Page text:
By Conrad Onyango, bird story agency
South Africa is leading other countries in a radical shift towards more reliable energy sources as its business and industry owners contributed the highest addition of the 3.7 Gigawatt peak (GWp) in new solar capacity on the continent in 2023.
The Africa Solar Industry Association (AFSIA) annual Solar Outlook 2024 released recently revealed that South Africa more than doubled its new solar installations, from 1.4GWp in 2022 to 2.96 GWp last year.
In this unprecedented surge in solar installations, 75% of South Africa’s new capacity comes from commercial and industrial (C&I) projects alone, in what appears as a response to frequent power cuts that have been plaguing the country.
"In (the) absence of reliable utility companies and grid supplying the required electricity, African companies and businesses finally have found an alternative with solar and storage thanks to plummeting prices of both key components,” said the report.
Since 2022, South Africa’s national utility company, Eskom, has implemented some of the deepest power cuts on record, sometimes lasting for up to nine hours a day, nationwide.
In a statement in early January 2024, Eskom announced the resumption of load shedding after an 18-day suspension - the longest period without power cuts, in two years.
By the end of 2023, South Africa had installed at least 7.78 GWp of solar power, representing almost 47 % of all installed capacity on the continent.
A constant decline in prices of solar and storage, the report said, is making the switch to solar easier and more affordable every day in South Africa - as well as in other markets on the continent.
South Africa's transition to solar energy has been supported by a strong financing environment that understands solar and can propose adequate financing instruments for all kinds of solar project requirements.
The cumulative solar capacity of Africa now stands at 16.3 GWp, including more than 1 GWp of unassigned solar capacity.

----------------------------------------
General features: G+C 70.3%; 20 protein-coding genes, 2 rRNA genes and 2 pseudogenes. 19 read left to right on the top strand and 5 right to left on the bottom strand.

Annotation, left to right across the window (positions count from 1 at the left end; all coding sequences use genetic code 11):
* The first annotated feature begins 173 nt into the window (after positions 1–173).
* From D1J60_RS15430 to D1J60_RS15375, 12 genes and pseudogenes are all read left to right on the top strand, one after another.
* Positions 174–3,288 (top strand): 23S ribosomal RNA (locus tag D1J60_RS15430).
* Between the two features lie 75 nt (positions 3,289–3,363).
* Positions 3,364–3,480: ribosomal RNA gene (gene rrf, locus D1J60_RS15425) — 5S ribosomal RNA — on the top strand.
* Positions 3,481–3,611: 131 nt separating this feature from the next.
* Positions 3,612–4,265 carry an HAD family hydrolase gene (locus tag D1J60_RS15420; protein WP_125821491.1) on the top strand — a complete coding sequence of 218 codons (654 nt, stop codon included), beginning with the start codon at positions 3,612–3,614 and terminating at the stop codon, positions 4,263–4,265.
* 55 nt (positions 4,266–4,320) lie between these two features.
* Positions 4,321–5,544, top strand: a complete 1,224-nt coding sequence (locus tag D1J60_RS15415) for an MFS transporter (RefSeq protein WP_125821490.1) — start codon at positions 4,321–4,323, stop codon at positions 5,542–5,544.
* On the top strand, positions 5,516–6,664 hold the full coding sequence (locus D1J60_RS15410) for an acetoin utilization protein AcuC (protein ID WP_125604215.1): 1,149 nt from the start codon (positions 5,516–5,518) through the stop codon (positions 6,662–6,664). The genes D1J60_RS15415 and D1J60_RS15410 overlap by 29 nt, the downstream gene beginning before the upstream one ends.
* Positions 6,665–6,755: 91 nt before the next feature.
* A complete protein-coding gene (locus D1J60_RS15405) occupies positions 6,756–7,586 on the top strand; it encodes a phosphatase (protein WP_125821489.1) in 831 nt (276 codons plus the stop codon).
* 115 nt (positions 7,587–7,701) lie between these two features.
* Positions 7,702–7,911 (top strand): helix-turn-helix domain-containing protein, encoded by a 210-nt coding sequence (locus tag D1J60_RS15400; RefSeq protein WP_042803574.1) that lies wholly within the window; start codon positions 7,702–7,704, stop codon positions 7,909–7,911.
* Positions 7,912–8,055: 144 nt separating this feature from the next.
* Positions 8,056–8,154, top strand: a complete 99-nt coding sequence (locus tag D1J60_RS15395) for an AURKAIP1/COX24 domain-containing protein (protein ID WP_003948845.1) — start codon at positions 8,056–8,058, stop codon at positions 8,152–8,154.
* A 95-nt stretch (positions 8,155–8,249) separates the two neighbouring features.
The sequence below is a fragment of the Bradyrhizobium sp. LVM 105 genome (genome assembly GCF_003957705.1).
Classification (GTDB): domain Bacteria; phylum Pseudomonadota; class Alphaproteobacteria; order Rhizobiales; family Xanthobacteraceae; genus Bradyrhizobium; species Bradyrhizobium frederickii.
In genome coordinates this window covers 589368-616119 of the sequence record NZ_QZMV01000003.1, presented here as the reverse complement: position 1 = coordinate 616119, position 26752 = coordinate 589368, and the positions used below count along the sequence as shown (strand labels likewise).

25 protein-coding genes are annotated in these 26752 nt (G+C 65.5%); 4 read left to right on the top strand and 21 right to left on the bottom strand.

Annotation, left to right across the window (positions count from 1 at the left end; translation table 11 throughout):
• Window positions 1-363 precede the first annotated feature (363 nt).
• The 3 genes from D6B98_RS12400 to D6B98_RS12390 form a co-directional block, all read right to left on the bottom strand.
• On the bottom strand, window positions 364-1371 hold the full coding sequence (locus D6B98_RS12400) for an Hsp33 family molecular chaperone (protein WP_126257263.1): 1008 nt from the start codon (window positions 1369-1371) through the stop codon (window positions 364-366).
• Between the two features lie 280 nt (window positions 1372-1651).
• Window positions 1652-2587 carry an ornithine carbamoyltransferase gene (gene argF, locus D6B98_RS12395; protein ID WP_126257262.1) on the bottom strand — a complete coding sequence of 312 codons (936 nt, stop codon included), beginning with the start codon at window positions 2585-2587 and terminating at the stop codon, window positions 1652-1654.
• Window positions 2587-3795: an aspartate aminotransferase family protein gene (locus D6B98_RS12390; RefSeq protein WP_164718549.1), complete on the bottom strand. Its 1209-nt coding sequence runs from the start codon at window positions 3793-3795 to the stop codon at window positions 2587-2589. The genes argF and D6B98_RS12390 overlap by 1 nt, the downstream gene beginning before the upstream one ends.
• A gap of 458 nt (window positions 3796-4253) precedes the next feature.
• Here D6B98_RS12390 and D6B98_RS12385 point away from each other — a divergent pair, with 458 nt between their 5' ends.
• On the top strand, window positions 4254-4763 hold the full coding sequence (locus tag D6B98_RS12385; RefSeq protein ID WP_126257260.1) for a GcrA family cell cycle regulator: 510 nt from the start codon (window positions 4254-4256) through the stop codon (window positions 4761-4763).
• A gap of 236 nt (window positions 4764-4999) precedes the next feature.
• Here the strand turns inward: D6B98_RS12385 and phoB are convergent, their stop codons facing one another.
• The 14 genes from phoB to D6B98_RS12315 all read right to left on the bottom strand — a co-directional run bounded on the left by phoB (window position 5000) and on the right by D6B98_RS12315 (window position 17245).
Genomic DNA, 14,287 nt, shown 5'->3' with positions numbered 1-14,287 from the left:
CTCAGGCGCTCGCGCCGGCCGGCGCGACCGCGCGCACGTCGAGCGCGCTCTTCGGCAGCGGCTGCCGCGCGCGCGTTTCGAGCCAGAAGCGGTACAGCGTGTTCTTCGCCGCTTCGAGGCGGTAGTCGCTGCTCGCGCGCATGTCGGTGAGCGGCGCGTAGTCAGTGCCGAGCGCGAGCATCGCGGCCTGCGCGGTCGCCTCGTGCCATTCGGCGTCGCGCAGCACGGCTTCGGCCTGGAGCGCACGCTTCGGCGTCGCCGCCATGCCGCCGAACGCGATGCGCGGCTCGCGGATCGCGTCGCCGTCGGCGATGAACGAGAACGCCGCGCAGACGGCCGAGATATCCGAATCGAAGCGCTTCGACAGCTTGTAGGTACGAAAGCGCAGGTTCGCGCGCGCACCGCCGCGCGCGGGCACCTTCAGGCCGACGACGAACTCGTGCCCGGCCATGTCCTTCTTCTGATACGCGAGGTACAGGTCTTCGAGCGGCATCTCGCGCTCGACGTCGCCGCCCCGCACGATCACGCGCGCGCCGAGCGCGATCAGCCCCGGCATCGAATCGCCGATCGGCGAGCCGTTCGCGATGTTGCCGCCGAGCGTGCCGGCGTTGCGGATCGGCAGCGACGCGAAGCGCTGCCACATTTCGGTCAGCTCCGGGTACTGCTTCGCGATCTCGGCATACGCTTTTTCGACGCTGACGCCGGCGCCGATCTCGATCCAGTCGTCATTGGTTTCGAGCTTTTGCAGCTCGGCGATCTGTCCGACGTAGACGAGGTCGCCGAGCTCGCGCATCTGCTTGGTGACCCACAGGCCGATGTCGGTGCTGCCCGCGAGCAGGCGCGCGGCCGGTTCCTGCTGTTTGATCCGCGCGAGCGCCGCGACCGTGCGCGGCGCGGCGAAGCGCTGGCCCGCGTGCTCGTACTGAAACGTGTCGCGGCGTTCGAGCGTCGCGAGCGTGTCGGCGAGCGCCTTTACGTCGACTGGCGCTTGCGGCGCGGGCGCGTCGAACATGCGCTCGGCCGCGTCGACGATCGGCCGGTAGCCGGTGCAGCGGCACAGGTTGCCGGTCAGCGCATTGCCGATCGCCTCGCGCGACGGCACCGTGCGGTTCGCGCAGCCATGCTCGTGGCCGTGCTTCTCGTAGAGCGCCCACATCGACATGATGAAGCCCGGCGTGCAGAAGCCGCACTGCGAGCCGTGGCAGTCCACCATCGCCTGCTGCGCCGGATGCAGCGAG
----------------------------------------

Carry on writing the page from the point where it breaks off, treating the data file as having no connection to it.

Commercial and industrial solar capacities are on the rise across the continent, with AFSIA showing that private installation has surpassed government utility installation in a number of countries since 2022. In 2023, 65% of the added capacity was through commercial and industrial projects. South Africa made up the lion's share.
“By switching very radically and swiftly to self-reliance on solar for electricity supply, South Africans are showing a clear path to the rest of the continent. A path where alternative options do exist and are financially viable if the national utility fails,” according to the report.
Other African countries that witnessed a significant rise in commercial and industrial solar projects in 2023 include Mauritania, with 84 Megawatt peak (MWp) and Egypt (37.5MWp).
In Nigeria, out of the 34.7MWp newly installed capacity, 23.8MWp came from commercial and industrial projects while in Kenya, out of the 69MWp of new installations, C&I accounted for 10.5MWp, with large-scale installations enjoying a bigger share of 57MWp.
Madagascar (10.7MWp) and Mozambique (11.3MWp) are also witnessing a rise in newly installed industrial solar capacity.
In 2019, a report entitled "Solar for Businesses in Sub-Saharan Africa" also showed that the growth of the commercial and industrial (C&I) solar sector in Sub-Saharan Africa is due to economics rather than regulatory support.
The reports said this was a stark difference from many developed economies where the sector is supported by regulation.
The report, backed by BloombergNEF, revealed that in seven out of the 15 markets surveyed, on-site solar was cheaper than the electricity tariffs paid by commercial and industrial operators.
For instance, in Kenya, Nigeria and Ghana, solar electricity for C&I customers can be generated for USD 0.10-0.14/kWh, or even lower.
BloombergNEF projected that the cost of on-site solar in Africa would decrease to about USD 0.05/kWh by 2030.
bird story agency